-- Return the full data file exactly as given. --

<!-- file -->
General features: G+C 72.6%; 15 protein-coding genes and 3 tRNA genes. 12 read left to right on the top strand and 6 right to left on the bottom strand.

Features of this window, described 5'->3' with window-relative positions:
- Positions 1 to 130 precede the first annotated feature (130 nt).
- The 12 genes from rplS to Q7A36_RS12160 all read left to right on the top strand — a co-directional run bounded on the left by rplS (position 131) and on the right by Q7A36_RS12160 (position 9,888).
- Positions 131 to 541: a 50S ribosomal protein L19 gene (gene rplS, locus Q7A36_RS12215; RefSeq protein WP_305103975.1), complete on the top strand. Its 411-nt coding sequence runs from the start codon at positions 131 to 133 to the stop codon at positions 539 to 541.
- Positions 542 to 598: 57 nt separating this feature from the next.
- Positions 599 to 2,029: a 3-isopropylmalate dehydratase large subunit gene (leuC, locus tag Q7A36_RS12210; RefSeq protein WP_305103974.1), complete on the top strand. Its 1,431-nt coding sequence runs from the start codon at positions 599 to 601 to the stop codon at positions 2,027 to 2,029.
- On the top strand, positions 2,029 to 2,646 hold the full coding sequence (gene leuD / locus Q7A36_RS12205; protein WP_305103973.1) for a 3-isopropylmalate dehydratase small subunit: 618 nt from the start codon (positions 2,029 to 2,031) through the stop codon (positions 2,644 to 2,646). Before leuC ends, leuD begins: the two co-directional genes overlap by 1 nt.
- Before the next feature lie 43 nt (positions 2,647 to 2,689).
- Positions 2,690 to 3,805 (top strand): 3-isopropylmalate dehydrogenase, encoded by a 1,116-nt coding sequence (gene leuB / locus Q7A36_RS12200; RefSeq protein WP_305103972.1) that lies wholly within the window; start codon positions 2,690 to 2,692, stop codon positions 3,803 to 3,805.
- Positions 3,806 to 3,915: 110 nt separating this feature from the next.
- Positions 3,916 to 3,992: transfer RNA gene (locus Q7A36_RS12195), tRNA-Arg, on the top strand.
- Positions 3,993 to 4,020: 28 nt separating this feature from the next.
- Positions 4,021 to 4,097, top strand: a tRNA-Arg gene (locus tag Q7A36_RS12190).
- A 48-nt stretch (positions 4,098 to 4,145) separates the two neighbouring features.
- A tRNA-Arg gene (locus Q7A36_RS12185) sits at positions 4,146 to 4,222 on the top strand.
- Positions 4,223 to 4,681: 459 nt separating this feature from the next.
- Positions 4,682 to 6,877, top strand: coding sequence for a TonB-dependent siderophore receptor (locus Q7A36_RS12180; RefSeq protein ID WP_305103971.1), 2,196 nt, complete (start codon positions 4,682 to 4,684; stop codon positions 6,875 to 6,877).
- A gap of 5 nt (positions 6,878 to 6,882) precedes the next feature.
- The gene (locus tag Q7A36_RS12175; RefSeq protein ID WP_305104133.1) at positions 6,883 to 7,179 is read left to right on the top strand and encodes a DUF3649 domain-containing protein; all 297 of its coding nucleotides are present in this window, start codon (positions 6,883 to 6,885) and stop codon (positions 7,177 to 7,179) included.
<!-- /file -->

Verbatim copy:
General features: G+C 72.6%; 15 protein-coding genes and 3 tRNA genes. 12 read left to right on the top strand and 6 right to left on the bottom strand.

Features of this window, described 5'->3' with window-relative positions:
- Positions 1 to 130 precede the first annotated feature (130 nt).
- The 12 genes from rplS to Q7A36_RS12160 all read left to right on the top strand — a co-directional run bounded on the left by rplS (position 131) and on the right by Q7A36_RS12160 (position 9,888).
- Positions 131 to 541: a 50S ribosomal protein L19 gene (gene rplS, locus Q7A36_RS12215; RefSeq protein WP_305103975.1), complete on the top strand. Its 411-nt coding sequence runs from the start codon at positions 131 to 133 to the stop codon at positions 539 to 541.
- Positions 542 to 598: 57 nt separating this feature from the next.
- Positions 599 to 2,029: a 3-isopropylmalate dehydratase large subunit gene (leuC, locus tag Q7A36_RS12210; RefSeq protein WP_305103974.1), complete on the top strand. Its 1,431-nt coding sequence runs from the start codon at positions 599 to 601 to the stop codon at positions 2,027 to 2,029.
- On the top strand, positions 2,029 to 2,646 hold the full coding sequence (gene leuD / locus Q7A36_RS12205; protein WP_305103973.1) for a 3-isopropylmalate dehydratase small subunit: 618 nt from the start codon (positions 2,029 to 2,031) through the stop codon (positions 2,644 to 2,646). Before leuC ends, leuD begins: the two co-directional genes overlap by 1 nt.
- Before the next feature lie 43 nt (positions 2,647 to 2,689).
- Positions 2,690 to 3,805 (top strand): 3-isopropylmalate dehydrogenase, encoded by a 1,116-nt coding sequence (gene leuB / locus Q7A36_RS12200; RefSeq protein WP_305103972.1) that lies wholly within the window; start codon positions 2,690 to 2,692, stop codon positions 3,803 to 3,805.
- Positions 3,806 to 3,915: 110 nt separating this feature from the next.
- Positions 3,916 to 3,992: transfer RNA gene (locus Q7A36_RS12195), tRNA-Arg, on the top strand.
- Positions 3,993 to 4,020: 28 nt separating this feature from the next.
- Positions 4,021 to 4,097, top strand: a tRNA-Arg gene (locus tag Q7A36_RS12190).
- A 48-nt stretch (positions 4,098 to 4,145) separates the two neighbouring features.
- A tRNA-Arg gene (locus Q7A36_RS12185) sits at positions 4,146 to 4,222 on the top strand.
- Positions 4,223 to 4,681: 459 nt separating this feature from the next.
- Positions 4,682 to 6,877, top strand: coding sequence for a TonB-dependent siderophore receptor (locus Q7A36_RS12180; RefSeq protein ID WP_305103971.1), 2,196 nt, complete (start codon positions 4,682 to 4,684; stop codon positions 6,875 to 6,877).
- A gap of 5 nt (positions 6,878 to 6,882) precedes the next feature.
- The gene (locus tag Q7A36_RS12175; RefSeq protein ID WP_305104133.1) at positions 6,883 to 7,179 is read left to right on the top strand and encodes a DUF3649 domain-containing protein; all 297 of its coding nucleotides are present in this window, start codon (positions 6,883 to 6,885) and stop codon (positions 7,177 to 7,179) included.